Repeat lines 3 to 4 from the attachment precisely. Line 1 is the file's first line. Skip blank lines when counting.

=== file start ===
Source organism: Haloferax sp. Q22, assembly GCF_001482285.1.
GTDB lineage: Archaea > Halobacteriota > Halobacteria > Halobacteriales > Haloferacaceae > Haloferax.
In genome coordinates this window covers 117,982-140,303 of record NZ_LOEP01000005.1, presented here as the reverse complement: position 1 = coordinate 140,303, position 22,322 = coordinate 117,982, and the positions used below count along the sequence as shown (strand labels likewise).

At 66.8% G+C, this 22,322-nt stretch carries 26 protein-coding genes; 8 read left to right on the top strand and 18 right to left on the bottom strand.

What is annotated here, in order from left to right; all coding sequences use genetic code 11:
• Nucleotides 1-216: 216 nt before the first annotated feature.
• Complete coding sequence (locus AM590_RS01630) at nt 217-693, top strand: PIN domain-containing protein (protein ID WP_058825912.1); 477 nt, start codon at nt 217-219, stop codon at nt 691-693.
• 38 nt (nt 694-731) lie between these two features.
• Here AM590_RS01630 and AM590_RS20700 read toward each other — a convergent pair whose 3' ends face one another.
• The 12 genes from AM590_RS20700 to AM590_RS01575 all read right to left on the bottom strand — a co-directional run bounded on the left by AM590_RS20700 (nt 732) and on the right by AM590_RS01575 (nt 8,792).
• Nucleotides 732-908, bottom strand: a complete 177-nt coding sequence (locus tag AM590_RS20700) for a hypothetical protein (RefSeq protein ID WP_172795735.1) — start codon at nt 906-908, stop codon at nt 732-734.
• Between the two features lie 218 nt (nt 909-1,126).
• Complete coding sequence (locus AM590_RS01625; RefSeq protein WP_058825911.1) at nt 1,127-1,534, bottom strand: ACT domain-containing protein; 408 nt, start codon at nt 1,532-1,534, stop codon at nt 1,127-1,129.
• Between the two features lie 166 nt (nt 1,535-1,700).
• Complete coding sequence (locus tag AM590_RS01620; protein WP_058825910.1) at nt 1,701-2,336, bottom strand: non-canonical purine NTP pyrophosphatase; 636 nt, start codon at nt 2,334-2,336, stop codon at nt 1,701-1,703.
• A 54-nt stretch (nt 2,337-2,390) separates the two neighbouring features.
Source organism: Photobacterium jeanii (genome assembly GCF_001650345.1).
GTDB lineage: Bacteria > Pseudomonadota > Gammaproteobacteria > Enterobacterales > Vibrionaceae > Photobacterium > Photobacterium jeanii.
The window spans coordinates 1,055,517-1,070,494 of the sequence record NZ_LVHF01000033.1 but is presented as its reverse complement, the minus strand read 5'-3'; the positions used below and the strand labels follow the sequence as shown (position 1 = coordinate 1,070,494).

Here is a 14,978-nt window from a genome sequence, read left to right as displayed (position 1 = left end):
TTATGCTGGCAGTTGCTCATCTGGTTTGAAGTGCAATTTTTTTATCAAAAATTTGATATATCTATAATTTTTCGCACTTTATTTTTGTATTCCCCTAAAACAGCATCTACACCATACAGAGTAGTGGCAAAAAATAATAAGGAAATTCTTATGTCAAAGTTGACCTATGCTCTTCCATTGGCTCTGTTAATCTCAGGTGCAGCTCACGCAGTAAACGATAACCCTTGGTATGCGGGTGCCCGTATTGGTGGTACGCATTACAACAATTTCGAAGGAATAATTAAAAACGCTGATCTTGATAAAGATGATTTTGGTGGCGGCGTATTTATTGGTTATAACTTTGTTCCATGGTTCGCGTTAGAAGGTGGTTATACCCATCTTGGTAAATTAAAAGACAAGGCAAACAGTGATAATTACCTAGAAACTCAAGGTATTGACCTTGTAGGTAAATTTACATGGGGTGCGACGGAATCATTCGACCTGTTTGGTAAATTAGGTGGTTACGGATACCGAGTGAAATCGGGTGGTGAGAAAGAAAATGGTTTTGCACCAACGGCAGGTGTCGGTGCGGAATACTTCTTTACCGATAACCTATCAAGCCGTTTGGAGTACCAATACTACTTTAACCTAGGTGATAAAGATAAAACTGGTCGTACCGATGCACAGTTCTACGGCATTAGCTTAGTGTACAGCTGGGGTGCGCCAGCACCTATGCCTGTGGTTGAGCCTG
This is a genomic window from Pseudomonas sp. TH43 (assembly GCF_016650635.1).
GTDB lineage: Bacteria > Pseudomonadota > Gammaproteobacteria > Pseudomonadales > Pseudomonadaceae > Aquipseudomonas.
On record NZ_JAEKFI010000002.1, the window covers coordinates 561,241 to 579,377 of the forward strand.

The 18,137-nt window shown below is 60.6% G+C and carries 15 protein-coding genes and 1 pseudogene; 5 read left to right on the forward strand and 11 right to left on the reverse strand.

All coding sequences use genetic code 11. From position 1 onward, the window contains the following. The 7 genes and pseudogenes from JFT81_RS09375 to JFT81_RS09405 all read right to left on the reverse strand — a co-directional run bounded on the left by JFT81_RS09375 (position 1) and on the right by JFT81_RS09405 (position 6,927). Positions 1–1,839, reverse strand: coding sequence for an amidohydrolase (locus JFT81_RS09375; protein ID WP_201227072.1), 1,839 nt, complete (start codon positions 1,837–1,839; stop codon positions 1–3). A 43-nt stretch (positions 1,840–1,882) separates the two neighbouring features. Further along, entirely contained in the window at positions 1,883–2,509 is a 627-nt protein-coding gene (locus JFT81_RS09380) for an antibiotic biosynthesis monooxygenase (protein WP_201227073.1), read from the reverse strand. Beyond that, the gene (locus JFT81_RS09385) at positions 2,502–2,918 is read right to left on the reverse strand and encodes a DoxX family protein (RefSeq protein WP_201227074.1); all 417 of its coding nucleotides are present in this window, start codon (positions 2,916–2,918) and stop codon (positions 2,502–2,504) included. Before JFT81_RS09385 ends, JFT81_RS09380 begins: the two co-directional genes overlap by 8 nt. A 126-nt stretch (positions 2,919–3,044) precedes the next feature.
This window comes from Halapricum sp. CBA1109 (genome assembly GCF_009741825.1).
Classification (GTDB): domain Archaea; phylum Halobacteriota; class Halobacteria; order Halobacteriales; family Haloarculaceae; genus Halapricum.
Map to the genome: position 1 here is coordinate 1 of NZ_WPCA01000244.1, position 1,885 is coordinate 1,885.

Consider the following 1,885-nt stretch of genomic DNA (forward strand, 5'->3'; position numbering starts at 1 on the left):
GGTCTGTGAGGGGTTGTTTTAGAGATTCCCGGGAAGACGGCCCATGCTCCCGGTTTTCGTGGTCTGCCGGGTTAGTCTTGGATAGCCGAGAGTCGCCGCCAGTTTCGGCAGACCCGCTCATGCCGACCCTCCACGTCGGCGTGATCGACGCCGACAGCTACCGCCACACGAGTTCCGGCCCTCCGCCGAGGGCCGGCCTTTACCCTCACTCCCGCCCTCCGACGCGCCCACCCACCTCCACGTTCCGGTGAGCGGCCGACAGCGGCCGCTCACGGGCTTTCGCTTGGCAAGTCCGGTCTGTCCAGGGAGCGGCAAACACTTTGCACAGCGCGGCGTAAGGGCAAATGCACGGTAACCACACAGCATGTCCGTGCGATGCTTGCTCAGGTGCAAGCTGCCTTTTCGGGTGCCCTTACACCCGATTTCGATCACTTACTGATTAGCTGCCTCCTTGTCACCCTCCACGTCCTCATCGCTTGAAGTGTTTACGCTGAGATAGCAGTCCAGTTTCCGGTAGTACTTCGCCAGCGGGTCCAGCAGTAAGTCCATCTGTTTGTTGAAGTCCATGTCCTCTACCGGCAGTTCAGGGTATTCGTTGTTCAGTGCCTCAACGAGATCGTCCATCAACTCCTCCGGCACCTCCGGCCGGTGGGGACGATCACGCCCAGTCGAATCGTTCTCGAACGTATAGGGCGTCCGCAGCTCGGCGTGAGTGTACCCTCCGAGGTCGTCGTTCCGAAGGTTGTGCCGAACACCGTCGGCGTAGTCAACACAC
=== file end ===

In genome coordinates this window covers 117,982-140,303 of record NZ_LOEP01000005.1, presented here as the reverse complement: position 1 = coordinate 140,303, position 22,322 = coordinate 117,982, and the positions used below count along the sequence as shown (strand labels likewise).

At 66.8% G+C, this 22,322-nt stretch carries 26 protein-coding genes; 8 read left to right on the top strand and 18 right to left on the bottom strand.